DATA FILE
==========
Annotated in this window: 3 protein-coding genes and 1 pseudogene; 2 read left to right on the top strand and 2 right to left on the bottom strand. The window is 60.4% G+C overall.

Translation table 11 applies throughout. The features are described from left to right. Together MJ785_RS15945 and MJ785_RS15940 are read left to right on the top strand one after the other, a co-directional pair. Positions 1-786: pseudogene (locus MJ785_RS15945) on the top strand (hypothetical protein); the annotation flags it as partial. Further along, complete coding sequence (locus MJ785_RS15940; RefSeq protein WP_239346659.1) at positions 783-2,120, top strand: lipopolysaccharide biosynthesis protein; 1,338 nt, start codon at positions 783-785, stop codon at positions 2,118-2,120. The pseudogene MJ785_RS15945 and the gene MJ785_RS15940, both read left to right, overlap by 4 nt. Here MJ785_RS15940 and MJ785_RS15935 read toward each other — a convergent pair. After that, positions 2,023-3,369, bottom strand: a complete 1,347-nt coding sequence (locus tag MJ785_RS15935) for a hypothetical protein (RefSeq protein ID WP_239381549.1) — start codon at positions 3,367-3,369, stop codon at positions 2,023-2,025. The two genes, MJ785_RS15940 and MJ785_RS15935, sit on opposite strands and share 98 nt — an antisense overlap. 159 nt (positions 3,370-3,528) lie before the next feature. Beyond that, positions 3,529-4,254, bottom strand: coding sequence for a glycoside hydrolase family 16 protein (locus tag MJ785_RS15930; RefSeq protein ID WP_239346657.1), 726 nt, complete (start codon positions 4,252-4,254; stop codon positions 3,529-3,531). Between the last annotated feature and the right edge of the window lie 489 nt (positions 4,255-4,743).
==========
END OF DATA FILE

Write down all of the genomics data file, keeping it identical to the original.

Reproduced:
Annotated in this window: 3 protein-coding genes and 1 pseudogene; 2 read left to right on the top strand and 2 right to left on the bottom strand. The window is 60.4% G+C overall.

Translation table 11 applies throughout. The features are described from left to right. Together MJ785_RS15945 and MJ785_RS15940 are read left to right on the top strand one after the other, a co-directional pair. Positions 1-786: pseudogene (locus MJ785_RS15945) on the top strand (hypothetical protein); the annotation flags it as partial. Further along, complete coding sequence (locus MJ785_RS15940; RefSeq protein WP_239346659.1) at positions 783-2,120, top strand: lipopolysaccharide biosynthesis protein; 1,338 nt, start codon at positions 783-785, stop codon at positions 2,118-2,120. The pseudogene MJ785_RS15945 and the gene MJ785_RS15940, both read left to right, overlap by 4 nt. Here MJ785_RS15940 and MJ785_RS15935 read toward each other — a convergent pair. After that, positions 2,023-3,369, bottom strand: a complete 1,347-nt coding sequence (locus tag MJ785_RS15935) for a hypothetical protein (RefSeq protein ID WP_239381549.1) — start codon at positions 3,367-3,369, stop codon at positions 2,023-2,025. The two genes, MJ785_RS15940 and MJ785_RS15935, sit on opposite strands and share 98 nt — an antisense overlap. 159 nt (positions 3,370-3,528) lie before the next feature. Beyond that, positions 3,529-4,254, bottom strand: coding sequence for a glycoside hydrolase family 16 protein (locus tag MJ785_RS15930; RefSeq protein ID WP_239346657.1), 726 nt, complete (start codon positions 4,252-4,254; stop codon positions 3,529-3,531). Between the last annotated feature and the right edge of the window lie 489 nt (positions 4,255-4,743).